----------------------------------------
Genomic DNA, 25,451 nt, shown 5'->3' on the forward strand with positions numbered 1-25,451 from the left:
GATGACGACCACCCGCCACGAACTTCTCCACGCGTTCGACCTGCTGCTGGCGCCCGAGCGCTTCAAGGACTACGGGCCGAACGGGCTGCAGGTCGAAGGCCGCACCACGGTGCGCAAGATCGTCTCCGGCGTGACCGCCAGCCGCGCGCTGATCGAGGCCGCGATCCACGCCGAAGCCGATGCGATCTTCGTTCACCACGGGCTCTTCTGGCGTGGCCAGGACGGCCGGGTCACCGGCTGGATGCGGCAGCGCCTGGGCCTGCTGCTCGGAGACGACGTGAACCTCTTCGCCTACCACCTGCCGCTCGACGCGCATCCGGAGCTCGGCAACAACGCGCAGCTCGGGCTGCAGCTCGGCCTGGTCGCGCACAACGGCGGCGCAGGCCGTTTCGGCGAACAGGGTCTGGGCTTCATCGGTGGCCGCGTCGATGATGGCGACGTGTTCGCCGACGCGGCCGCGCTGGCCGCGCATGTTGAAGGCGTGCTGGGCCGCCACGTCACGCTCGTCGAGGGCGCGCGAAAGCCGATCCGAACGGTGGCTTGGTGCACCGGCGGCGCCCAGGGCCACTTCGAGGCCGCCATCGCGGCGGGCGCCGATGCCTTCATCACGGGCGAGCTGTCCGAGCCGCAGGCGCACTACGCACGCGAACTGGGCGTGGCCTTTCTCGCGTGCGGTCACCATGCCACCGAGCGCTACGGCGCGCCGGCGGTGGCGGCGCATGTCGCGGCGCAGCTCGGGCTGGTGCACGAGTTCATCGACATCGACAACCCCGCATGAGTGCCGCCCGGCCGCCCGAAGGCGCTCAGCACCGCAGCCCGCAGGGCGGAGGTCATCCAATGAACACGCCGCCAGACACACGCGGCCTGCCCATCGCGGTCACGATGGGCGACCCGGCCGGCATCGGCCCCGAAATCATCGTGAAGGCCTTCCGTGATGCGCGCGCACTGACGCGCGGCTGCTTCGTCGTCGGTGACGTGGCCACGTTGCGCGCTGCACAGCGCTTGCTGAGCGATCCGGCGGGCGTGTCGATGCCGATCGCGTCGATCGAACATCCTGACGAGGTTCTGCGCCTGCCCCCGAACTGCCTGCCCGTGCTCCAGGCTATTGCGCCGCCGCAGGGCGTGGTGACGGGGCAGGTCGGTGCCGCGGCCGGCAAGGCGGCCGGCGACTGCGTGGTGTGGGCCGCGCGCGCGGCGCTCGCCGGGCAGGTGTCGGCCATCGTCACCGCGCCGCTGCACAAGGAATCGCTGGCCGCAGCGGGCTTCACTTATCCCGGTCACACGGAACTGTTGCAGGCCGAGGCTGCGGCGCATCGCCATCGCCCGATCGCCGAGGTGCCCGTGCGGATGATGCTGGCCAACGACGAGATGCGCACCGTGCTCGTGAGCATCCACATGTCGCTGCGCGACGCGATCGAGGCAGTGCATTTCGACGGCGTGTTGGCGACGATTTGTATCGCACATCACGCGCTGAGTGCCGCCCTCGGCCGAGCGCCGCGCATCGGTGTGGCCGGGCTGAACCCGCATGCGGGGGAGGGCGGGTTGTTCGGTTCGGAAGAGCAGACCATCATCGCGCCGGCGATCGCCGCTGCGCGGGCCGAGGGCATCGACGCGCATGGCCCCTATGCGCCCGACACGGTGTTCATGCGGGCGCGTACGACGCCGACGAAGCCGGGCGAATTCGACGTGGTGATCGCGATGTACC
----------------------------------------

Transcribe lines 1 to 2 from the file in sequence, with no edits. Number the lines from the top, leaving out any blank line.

Genomic DNA, 25,451 nt, shown 5'->3' on the forward strand with positions numbered 1-25,451 from the left:
GATGACGACCACCCGCCACGAACTTCTCCACGCGTTCGACCTGCTGCTGGCGCCCGAGCGCTTCAAGGACTACGGGCCGAACGGGCTGCAGGTCGAAGGCCGCACCACGGTGCGCAAGATCGTCTCCGGCGTGACCGCCAGCCGCGCGCTGATCGAGGCCGCGATCCACGCCGAAGCCGATGCGATCTTCGTTCACCACGGGCTCTTCTGGCGTGGCCAGGACGGCCGGGTCACCGGCTGGATGCGGCAGCGCCTGGGCCTGCTGCTCGGAGACGACGTGAACCTCTTCGCCTACCACCTGCCGCTCGACGCGCATCCGGAGCTCGGCAACAACGCGCAGCTCGGGCTGCAGCTCGGCCTGGTCGCGCACAACGGCGGCGCAGGCCGTTTCGGCGAACAGGGTCTGGGCTTCATCGGTGGCCGCGTCGATGATGGCGACGTGTTCGCCGACGCGGCCGCGCTGGCCGCGCATGTTGAAGGCGTGCTGGGCCGCCACGTCACGCTCGTCGAGGGCGCGCGAAAGCCGATCCGAACGGTGGCTTGGTGCACCGGCGGCGCCCAGGGCCACTTCGAGGCCGCCATCGCGGCGGGCGCCGATGCCTTCATCACGGGCGAGCTGTCCGAGCCGCAGGCGCACTACGCACGCGAACTGGGCGTGGCCTTTCTCGCGTGCGGTCACCATGCCACCGAGCGCTACGGCGCGCCGGCGGTGGCGGCGCATGTCGCGGCGCAGCTCGGGCTGGTGCACGAGTTCATCGACATCGACAACCCCGCATGAGTGCCGCCCGGCCGCCCGAAGGCGCTCAGCACCGCAGCCCGCAGGGCGGAGGTCATCCAATGAACACGCCGCCAGACACACGCGGCCTGCCCATCGCGGTCACGATGGGCGACCCGGCCGGCATCGGCCCCGAAATCATCGTGAAGGCCTTCCGTGATGCGCGCGCACTGACGCGCGGCTGCTTCGTCGTCGGTGACGTGGCCACGTTGCGCGCTGCACAGCGCTTGCTGAGCGATCCGGCGGGCGTGTCGATGCCGATCGCGTCGATCGAACATCCTGACGAGGTTCTGCGCCTGCCCCCGAACTGCCTGCCCGTGCTCCAGGCTATTGCGCCGCCGCAGGGCGTGGTGACGGGGCAGGTCGGTGCCGCGGCCGGCAAGGCGGCCGGCGACTGCGTGGTGTGGGCCGCGCGCGCGGCGCTCGCCGGGCAGGTGTCGGCCATCGTCACCGCGCCGCTGCACAAGGAATCGCTGGCCGCAGCGGGCTTCACTTATCCCGGTCACACGGAACTGTTGCAGGCCGAGGCTGCGGCGCATCGCCATCGCCCGATCGCCGAGGTGCCCGTGCGGATGATGCTGGCCAACGACGAGATGCGCACCGTGCTCGTGAGCATCCACATGTCGCTGCGCGACGCGATCGAGGCAGTGCATTTCGACGGCGTGTTGGCGACGATTTGTATCGCACATCACGCGCTGAGTGCCGCCCTCGGCCGAGCGCCGCGCATCGGTGTGGCCGGGCTGAACCCGCATGCGGGGGAGGGCGGGTTGTTCGGTTCGGAAGAGCAGACCATCATCGCGCCGGCGATCGCCGCTGCGCGGGCCGAGGGCATCGACGCGCATGGCCCCTATGCGCCCGACACGGTGTTCATGCGGGCGCGTACGACGCCGACGAAGCCGGGCGAATTCGACGTGGTGATCGCGATGTACC